Withdrawal delays brought about by holidays rather than brokerage intent

Even in this day and age of automated payment systems, a large national or international holiday can still impede withdrawal receipts to customers. First the Chinese Golden Holiday, now Christmas.

It certainly appears that despite the highly automated method of transferring deposits to and from brokerages these days, inefficiency can still be brought about by something as analog as a large national or international holiday.

Whilst it is almost absolutely certain that hosting servers, payment platforms and merchant service vendors’ electronic processing systems do not celebrate Christmas, there have been some very concerned retail FX customers waiting unusually long periods of time for their withdrawals, even from reputable brokerages with a very loyal client base and a completely clean copybook.

During the weekend and early hours of this morning, a number of retail customers across the APAC region and in Australia have made references to delayed withdrawals from retail FX trading accounts, with the doubt initially being directed at brokerages over the possibility of delaying withdrawals to customers.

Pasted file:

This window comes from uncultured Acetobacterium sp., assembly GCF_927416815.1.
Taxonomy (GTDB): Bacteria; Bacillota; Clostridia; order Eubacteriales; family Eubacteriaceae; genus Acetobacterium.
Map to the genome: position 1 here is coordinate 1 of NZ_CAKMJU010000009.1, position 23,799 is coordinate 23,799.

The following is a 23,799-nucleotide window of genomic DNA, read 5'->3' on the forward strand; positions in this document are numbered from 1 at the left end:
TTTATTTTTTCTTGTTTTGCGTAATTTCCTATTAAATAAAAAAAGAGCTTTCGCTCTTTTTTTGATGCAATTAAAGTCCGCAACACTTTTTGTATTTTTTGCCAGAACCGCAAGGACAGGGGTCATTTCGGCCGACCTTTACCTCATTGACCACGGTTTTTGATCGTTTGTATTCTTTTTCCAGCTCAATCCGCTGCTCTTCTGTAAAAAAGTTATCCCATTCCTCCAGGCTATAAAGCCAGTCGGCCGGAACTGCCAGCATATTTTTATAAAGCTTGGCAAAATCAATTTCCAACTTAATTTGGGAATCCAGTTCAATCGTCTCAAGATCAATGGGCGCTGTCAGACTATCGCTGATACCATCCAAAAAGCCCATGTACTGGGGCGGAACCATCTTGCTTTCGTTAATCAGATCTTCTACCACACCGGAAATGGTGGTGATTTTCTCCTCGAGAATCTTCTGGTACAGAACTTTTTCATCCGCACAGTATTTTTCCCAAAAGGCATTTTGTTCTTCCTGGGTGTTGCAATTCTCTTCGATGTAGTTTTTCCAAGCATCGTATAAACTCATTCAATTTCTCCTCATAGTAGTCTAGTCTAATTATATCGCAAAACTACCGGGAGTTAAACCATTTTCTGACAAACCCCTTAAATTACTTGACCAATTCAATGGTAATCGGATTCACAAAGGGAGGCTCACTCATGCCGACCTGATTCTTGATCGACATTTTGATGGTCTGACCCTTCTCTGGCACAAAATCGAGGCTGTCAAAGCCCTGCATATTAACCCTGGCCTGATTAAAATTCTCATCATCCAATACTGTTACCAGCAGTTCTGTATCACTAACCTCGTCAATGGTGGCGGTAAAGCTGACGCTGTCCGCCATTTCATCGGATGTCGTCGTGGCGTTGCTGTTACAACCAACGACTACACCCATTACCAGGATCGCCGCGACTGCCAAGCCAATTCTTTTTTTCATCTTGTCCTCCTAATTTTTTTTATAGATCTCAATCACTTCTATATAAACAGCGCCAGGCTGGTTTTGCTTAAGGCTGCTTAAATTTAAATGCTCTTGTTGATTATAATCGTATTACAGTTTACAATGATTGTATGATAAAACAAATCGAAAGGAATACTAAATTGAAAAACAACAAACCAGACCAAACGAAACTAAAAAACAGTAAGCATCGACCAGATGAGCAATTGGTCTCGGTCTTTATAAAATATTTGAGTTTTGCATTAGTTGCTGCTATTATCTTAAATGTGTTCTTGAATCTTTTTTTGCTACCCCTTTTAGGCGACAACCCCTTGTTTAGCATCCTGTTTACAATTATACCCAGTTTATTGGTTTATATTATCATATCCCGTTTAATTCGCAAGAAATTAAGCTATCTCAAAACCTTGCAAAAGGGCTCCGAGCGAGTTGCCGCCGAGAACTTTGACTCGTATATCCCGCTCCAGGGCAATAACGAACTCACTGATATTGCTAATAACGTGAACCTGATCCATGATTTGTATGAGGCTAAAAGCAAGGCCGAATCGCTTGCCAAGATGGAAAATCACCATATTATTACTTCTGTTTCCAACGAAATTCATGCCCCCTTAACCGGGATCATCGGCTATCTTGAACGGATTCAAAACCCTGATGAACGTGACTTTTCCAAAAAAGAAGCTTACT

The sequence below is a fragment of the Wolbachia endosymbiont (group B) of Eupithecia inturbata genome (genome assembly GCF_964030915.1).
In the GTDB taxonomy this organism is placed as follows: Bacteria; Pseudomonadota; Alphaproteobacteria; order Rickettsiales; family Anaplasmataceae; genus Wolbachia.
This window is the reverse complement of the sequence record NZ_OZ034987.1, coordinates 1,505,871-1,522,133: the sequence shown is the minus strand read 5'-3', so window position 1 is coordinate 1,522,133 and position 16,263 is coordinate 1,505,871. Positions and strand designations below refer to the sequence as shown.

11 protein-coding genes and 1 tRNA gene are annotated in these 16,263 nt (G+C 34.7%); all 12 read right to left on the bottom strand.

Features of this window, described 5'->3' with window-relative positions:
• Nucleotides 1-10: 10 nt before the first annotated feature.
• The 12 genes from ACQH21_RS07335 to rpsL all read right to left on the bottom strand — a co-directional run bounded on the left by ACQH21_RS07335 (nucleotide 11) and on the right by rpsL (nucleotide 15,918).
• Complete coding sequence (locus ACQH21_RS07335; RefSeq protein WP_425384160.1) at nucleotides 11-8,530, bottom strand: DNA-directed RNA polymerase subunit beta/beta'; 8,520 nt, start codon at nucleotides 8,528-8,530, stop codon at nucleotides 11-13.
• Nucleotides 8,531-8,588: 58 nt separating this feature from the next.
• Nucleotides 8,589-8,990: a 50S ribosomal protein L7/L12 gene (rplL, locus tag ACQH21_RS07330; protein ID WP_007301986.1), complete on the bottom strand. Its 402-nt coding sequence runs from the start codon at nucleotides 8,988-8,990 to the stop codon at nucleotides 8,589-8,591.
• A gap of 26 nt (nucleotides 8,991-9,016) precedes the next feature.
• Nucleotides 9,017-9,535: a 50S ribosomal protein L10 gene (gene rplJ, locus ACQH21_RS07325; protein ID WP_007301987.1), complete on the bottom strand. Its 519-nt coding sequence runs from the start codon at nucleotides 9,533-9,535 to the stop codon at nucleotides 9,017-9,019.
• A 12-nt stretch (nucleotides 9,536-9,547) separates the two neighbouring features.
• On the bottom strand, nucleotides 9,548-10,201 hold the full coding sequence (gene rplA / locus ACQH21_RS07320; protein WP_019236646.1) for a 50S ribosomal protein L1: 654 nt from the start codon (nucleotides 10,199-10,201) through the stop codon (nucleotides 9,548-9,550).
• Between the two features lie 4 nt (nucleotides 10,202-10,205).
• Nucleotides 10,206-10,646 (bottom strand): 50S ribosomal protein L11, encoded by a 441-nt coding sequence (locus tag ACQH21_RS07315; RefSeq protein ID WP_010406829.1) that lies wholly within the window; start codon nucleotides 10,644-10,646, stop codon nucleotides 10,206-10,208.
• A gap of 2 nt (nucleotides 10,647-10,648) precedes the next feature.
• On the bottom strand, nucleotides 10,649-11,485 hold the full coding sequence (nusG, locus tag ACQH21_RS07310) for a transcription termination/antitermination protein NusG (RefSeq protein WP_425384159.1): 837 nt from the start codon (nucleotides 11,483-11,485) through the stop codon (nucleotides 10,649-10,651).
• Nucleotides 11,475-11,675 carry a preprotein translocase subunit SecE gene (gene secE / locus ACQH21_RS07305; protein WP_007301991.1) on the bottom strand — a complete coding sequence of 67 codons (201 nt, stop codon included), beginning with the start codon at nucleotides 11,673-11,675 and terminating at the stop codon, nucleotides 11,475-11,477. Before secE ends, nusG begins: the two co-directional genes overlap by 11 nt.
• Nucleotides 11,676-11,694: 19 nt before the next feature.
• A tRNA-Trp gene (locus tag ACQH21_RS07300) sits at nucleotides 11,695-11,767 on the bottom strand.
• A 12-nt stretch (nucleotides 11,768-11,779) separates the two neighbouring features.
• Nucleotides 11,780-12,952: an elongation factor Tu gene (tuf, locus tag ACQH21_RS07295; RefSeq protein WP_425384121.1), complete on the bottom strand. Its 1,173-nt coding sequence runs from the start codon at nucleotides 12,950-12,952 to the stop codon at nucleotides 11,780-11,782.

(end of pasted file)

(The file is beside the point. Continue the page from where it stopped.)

One particular customer, an introducing broker in South East Asia explained “I am having an issue with withdrawals from a large Australian brokerage for an international client. Just so you know, I have processed a withdrawal from them multiple time and it took almost 2 to 3 weeks. Is it normal? I am not sure if anyone else has experienced the same and I have attempted this via both wire transfer and credit card transfer. It makes me super frustrated and stressed out when I didn’t receive on time as stated by the broker’s representative which is 3 to 5 business days. I wonder any one else has experienced the same as me.”